Luke Scott‘s 2012 season with the Tampa Bay Rays did not go as planned. He struggled through injuries and managed just a .229/.285/.439 line including an 0-for-31 stretch. But he had a strong finish to the year, managing a .283/.339/.505 line in his last 109 plate appearances, and he Rays believe that Scott’s strong finish is only the start of what he can provide to their ballclub. On Wednesday, the Rays finalized their contract to bring back Scott for 2013. He will receive a $2.75MM base salary plus the opportunity to earn $700,000 in incentives. Scott is excited to have the opportunity to come back and is confident that much better results are on the way for him next season. Entering 2012, the Rays knew that Scott was dealing with a shoulder injury. But now, Scott is finally healthy, describing himself “as strong as a bull,” and if he’s truly healthy the ability is still there for Scott to be a well above-average major league hitter. The last time he was completely healthy in a season, 2010, Scott managed a .284/.368/.535 line (144 OPS+) for the Baltimore Orioles with 27 home runs in 131 games. Considering he’ll turn 35 next season, it’s unlikely that Scott still has that potential, but he can still can be an excellent hitter in the middle of the Rays lineup. And although Scott will be the Rays’ primary DH, his newfound health will also allow the Rays to use him quite a bit more often in the field playing first base and left field after he played in just 6 games in the field in 2012. A reunion between Scott and the Rays worked out perfectly for both sides, and if Scott can stay healthy, something that seems as likely as ever now that he’s coming into the year healthy, the potential reward could be enormous.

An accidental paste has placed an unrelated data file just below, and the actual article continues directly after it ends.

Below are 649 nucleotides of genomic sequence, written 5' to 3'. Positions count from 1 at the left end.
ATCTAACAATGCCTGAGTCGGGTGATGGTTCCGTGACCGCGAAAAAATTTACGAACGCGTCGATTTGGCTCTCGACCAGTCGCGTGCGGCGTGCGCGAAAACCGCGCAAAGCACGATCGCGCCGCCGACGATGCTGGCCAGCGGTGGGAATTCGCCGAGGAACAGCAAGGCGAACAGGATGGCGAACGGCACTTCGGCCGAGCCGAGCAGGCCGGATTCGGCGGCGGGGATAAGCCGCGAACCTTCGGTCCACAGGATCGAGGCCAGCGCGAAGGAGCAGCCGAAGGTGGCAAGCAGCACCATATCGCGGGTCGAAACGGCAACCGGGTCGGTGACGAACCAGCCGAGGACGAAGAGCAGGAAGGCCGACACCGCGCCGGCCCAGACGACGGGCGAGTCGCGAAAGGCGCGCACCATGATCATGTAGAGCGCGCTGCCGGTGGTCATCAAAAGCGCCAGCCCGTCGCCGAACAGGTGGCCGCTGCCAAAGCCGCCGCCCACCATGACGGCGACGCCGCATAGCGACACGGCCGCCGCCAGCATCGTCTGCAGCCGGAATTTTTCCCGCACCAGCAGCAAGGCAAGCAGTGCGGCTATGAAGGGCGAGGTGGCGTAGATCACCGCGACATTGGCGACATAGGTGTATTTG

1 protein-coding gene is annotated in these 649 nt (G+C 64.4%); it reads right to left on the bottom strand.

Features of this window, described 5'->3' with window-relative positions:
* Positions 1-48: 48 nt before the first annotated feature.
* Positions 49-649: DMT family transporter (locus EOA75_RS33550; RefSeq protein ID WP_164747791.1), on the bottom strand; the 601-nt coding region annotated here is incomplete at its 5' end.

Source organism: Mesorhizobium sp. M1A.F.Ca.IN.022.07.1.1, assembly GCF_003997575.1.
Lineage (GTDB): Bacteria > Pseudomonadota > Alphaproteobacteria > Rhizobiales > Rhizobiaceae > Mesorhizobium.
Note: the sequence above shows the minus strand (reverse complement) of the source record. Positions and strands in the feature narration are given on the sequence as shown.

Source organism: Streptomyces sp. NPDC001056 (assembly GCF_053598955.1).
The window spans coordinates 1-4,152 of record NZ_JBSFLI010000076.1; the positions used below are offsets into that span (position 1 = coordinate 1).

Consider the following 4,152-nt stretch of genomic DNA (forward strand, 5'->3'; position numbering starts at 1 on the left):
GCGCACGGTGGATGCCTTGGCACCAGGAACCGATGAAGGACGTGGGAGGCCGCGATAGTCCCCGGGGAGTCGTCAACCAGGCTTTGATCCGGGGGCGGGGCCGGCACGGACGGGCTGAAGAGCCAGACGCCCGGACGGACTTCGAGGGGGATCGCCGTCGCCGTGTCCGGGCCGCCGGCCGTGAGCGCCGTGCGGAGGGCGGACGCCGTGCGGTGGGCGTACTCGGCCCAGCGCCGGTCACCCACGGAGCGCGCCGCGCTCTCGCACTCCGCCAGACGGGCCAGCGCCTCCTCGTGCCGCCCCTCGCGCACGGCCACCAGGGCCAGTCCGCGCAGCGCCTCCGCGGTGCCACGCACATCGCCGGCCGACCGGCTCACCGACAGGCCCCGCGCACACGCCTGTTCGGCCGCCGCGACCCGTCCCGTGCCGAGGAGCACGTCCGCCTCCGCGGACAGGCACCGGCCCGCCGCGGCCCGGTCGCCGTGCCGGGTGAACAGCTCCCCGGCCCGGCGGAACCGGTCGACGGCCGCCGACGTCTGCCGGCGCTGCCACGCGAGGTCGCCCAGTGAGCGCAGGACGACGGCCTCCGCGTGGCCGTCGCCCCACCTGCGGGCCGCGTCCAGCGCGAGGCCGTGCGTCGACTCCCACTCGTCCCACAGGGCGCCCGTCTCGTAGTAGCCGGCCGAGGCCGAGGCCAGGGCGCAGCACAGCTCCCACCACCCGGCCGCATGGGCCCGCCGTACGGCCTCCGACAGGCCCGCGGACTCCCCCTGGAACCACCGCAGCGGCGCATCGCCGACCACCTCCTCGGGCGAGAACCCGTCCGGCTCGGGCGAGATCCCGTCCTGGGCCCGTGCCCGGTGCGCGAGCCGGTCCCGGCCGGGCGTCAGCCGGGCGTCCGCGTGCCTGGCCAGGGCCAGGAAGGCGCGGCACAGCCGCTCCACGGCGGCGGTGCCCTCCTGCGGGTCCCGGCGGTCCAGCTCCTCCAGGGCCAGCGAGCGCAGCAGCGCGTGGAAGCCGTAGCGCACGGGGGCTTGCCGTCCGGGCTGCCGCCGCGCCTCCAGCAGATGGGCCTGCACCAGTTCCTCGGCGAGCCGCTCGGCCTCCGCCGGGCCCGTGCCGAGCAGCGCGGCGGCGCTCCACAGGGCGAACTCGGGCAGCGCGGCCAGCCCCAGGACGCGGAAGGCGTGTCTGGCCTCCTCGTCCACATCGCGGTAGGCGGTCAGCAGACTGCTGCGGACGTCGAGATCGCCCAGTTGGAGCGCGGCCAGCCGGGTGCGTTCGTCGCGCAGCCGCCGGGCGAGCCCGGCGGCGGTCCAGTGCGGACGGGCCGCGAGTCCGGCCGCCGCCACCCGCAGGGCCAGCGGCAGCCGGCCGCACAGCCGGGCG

To accommodate Scott on their 40-man roster, the Rays designate right-handed reliever Dane De La Rosa for assignment. De La Rosa, who turned 30 a few days ago, managed a 12.50 ERA in 5 relief appearances with the Rays but a 2.79 ERA, an 87-42 strikeout to walk ratio, and 20 saves in 67.2 innings pitched at Triple-A Durham. De La Rosa touches 95 MPH with his fastball, but struggles with his control and secondary pitches, and that has prevented him from cracking the Rays’ bullpen for any extended period of time. There’s a good chance that De La Rosa will pass through waivers and remain in the Rays organization.